Loans from the University for the Promotion of 2010 in the United States amounted to an average of $ 25,250 upon graduation, an increase of 5% over the previous year, an analysis published Thursday in the United States.
Two thirds of graduates in 2010 called for a college credit and were affected significantly because the rate of unemployment among new graduates stood at 9.1% in the year completed their studies, although less than half the rate of those with only high school.
Student debt has been a central theme in the protests that we deal with Wall Street. Last week, President Barack Obama announced steps to protect debtors from the heavy monthly payments, including a program to consolidate loans and accelerate development of options that may limit the monthly based on a percentage of income for federal borrowers.
The figures, gathered using data from the survey by the Student Debt Project, indicate that the average debt increased almost to the same annual rate over the past five years, but still gives a fresh image of what many experts call a lawyer and alarming dependence on borrowing to pay for college.
Another cause for concern due to data limitations, the figures do not include students in private universities, where other recent data show that 96% of graduates are in debt and borrow 50% more than those who graduated from other schools where he enrolled four years.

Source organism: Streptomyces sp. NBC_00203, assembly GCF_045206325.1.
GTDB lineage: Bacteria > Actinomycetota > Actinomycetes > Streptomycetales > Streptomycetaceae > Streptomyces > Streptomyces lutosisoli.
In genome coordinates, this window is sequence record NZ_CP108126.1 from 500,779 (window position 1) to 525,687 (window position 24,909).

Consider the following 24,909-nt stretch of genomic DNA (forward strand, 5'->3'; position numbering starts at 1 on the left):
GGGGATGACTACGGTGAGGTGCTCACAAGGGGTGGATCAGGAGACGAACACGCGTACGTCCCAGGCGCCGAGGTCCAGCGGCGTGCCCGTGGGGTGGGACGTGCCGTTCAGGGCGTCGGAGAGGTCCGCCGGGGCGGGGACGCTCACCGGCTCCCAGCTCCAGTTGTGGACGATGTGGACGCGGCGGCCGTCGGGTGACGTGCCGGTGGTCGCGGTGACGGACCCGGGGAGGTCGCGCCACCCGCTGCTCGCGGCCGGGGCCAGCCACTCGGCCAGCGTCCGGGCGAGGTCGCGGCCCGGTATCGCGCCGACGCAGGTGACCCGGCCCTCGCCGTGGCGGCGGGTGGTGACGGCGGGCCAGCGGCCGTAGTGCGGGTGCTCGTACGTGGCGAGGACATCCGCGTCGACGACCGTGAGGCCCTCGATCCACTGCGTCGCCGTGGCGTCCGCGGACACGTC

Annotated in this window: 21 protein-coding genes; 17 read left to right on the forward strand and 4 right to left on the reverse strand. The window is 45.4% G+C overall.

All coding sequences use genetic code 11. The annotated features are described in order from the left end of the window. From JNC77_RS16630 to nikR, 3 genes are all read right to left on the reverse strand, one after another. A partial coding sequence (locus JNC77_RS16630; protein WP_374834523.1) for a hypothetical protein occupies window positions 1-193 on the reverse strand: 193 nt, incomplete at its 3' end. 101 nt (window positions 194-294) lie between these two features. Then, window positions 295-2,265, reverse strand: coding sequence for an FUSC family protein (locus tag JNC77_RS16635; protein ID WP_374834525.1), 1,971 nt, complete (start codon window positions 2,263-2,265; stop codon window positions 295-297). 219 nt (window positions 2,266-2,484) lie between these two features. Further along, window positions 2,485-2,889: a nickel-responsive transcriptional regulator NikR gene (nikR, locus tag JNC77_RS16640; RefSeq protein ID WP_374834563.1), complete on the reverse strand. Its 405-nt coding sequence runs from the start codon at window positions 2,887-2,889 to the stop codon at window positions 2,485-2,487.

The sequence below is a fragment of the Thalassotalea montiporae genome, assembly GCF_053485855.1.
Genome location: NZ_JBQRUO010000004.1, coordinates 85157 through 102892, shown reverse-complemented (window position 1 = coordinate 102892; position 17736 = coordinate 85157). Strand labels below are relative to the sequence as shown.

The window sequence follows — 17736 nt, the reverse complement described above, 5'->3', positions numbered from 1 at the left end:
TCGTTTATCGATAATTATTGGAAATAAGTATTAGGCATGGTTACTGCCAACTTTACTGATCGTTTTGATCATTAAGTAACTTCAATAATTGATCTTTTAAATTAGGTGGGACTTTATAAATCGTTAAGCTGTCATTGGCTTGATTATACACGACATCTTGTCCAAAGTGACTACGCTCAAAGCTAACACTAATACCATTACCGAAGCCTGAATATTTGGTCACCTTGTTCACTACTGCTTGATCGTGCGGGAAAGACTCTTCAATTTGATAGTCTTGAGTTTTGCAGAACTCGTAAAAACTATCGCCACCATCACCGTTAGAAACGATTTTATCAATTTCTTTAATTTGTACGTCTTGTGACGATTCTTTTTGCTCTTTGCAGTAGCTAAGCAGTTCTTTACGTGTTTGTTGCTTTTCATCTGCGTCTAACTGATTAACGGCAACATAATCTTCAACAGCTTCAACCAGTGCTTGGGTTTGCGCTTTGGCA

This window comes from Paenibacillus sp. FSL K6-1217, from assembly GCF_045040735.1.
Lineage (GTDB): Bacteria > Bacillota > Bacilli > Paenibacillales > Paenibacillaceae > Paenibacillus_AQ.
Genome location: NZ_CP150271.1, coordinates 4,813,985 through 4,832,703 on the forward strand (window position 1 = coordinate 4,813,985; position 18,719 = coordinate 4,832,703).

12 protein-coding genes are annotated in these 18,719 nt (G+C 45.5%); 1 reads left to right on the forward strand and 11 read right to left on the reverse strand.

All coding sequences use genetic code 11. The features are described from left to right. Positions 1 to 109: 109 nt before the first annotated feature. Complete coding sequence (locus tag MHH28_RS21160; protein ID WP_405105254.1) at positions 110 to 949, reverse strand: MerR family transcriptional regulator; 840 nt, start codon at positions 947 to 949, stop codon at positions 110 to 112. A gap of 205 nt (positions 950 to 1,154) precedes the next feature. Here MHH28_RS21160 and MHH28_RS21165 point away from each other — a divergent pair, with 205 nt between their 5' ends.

Debt levels vary widely from school to school and region to region. The average level of 950 individual universities is more than $ 55,000. The report identifies 15 non-profit institutions where graduate students with unusually high levels of debt, a list that includes Regent University in Virginia to New York University and several art schools.
Meanwhile, students in the northeast and north-central region generally have substantially higher debt than those living in the west. New Hampshire has the highest average debt of all states, with $ 31,048, while Utah has the lowest at $ 15,509.
These figures, highlighted last week at the College Board report show this year increased 7.3% in the price of tuition at public universities, which highlights the challenge of affordability in higher education in a when states have significantly reduced support in this area.